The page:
Reconsider what’s “trash”
I keep lots of pretty glass bottles and use them as vases or candleholders (melting the base to the lip). Larger bottles make great water jugs. Instead of buying laundry baskets I use carboard boxes, which means I never need to borrow any when I’m moving. If you want to pretty them up, all you need to do is paint them! I also keep a stack of paper by my desk which only has print on one side, so I rarely buy note or doodling paper.
Swap stuff, or get it free
If you’re a girl – consider washable pads and/or the mooncup/divacup (the healthier alternative to the tampon).
They’re an investment but will last you for years, and usually come in cute prints. The mooncup is especially great as you don’t need to carry tampons with you and there’s no need to worry if there’s a bin in the bathroom you’re using (you can still swim too). Both are available at Piko as well, but the link above is to a local (Christchurch) business that does them. Personally I’ve used them and they’re pretty good, plus they’re not as hard as you’d think to wash (and they don’t look like pads).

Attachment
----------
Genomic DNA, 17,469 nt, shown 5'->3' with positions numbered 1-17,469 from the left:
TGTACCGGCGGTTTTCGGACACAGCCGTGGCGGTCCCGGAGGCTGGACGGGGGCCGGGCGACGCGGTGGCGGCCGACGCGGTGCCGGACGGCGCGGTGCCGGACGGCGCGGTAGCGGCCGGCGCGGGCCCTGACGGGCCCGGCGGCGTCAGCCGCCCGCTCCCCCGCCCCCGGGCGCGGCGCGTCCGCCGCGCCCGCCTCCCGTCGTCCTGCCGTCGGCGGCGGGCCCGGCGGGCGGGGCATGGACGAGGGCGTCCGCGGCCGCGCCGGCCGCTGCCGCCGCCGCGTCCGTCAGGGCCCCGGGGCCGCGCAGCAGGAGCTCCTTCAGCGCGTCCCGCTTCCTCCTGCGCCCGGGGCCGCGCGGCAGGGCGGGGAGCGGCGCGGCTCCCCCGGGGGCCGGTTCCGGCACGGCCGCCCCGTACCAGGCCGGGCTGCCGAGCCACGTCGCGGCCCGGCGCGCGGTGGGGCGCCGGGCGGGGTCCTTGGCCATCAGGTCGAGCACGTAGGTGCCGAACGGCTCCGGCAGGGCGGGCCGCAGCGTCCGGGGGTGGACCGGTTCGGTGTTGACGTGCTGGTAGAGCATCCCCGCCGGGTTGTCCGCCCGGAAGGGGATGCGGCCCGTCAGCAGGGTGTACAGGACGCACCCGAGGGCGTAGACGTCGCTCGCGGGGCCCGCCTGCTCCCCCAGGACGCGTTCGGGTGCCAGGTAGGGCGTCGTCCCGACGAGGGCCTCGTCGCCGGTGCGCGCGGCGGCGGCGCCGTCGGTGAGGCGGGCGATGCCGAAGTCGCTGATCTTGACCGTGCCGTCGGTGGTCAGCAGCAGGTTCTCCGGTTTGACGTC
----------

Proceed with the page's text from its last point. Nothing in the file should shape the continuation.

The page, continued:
Use Healthline (0800 611 116 free call NZ) before running to the doctor
I know students get free healthcare but sometimes this is a time saver (and lets you know if you need to see a doctor during the weekend, which can be expensive).
Consider biking to Uni/work.